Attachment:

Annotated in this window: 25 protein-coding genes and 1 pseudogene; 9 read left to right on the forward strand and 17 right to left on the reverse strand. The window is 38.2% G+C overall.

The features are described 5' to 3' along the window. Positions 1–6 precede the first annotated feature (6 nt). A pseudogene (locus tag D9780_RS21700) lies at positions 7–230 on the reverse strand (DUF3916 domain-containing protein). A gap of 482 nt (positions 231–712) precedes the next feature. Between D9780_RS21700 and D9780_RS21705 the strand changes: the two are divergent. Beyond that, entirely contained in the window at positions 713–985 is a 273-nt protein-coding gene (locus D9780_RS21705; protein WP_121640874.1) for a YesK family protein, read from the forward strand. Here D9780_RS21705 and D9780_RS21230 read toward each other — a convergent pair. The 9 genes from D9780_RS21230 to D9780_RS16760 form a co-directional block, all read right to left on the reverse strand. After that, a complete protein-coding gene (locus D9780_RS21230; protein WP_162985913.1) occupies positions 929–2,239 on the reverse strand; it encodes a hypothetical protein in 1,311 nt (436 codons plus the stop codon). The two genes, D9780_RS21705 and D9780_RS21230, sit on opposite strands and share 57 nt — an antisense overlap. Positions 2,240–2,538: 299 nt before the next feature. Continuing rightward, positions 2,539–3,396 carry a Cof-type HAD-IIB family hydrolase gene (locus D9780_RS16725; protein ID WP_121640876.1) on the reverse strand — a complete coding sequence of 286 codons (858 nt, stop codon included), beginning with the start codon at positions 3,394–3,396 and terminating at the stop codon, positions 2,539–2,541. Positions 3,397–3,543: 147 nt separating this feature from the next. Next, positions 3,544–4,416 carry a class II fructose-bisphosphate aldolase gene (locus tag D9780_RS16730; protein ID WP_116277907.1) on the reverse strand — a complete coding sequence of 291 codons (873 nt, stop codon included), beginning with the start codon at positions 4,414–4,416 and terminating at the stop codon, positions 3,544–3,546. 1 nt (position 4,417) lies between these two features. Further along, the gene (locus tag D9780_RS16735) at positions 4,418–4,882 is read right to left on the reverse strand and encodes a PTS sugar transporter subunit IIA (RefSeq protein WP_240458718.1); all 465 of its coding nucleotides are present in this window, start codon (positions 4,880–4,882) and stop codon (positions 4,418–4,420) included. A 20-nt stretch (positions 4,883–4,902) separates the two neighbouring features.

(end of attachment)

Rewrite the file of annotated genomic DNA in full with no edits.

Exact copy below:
Annotated in this window: 25 protein-coding genes and 1 pseudogene; 9 read left to right on the forward strand and 17 right to left on the reverse strand. The window is 38.2% G+C overall.

The features are described 5' to 3' along the window. Positions 1–6 precede the first annotated feature (6 nt). A pseudogene (locus tag D9780_RS21700) lies at positions 7–230 on the reverse strand (DUF3916 domain-containing protein). A gap of 482 nt (positions 231–712) precedes the next feature. Between D9780_RS21700 and D9780_RS21705 the strand changes: the two are divergent. Beyond that, entirely contained in the window at positions 713–985 is a 273-nt protein-coding gene (locus D9780_RS21705; protein WP_121640874.1) for a YesK family protein, read from the forward strand. Here D9780_RS21705 and D9780_RS21230 read toward each other — a convergent pair. The 9 genes from D9780_RS21230 to D9780_RS16760 form a co-directional block, all read right to left on the reverse strand. After that, a complete protein-coding gene (locus D9780_RS21230; protein WP_162985913.1) occupies positions 929–2,239 on the reverse strand; it encodes a hypothetical protein in 1,311 nt (436 codons plus the stop codon). The two genes, D9780_RS21705 and D9780_RS21230, sit on opposite strands and share 57 nt — an antisense overlap. Positions 2,240–2,538: 299 nt before the next feature. Continuing rightward, positions 2,539–3,396 carry a Cof-type HAD-IIB family hydrolase gene (locus D9780_RS16725; protein ID WP_121640876.1) on the reverse strand — a complete coding sequence of 286 codons (858 nt, stop codon included), beginning with the start codon at positions 3,394–3,396 and terminating at the stop codon, positions 2,539–2,541. Positions 3,397–3,543: 147 nt separating this feature from the next. Next, positions 3,544–4,416 carry a class II fructose-bisphosphate aldolase gene (locus tag D9780_RS16730; protein ID WP_116277907.1) on the reverse strand — a complete coding sequence of 291 codons (873 nt, stop codon included), beginning with the start codon at positions 4,414–4,416 and terminating at the stop codon, positions 3,544–3,546. 1 nt (position 4,417) lies between these two features. Further along, the gene (locus tag D9780_RS16735) at positions 4,418–4,882 is read right to left on the reverse strand and encodes a PTS sugar transporter subunit IIA (RefSeq protein WP_240458718.1); all 465 of its coding nucleotides are present in this window, start codon (positions 4,880–4,882) and stop codon (positions 4,418–4,420) included. A 20-nt stretch (positions 4,883–4,902) separates the two neighbouring features.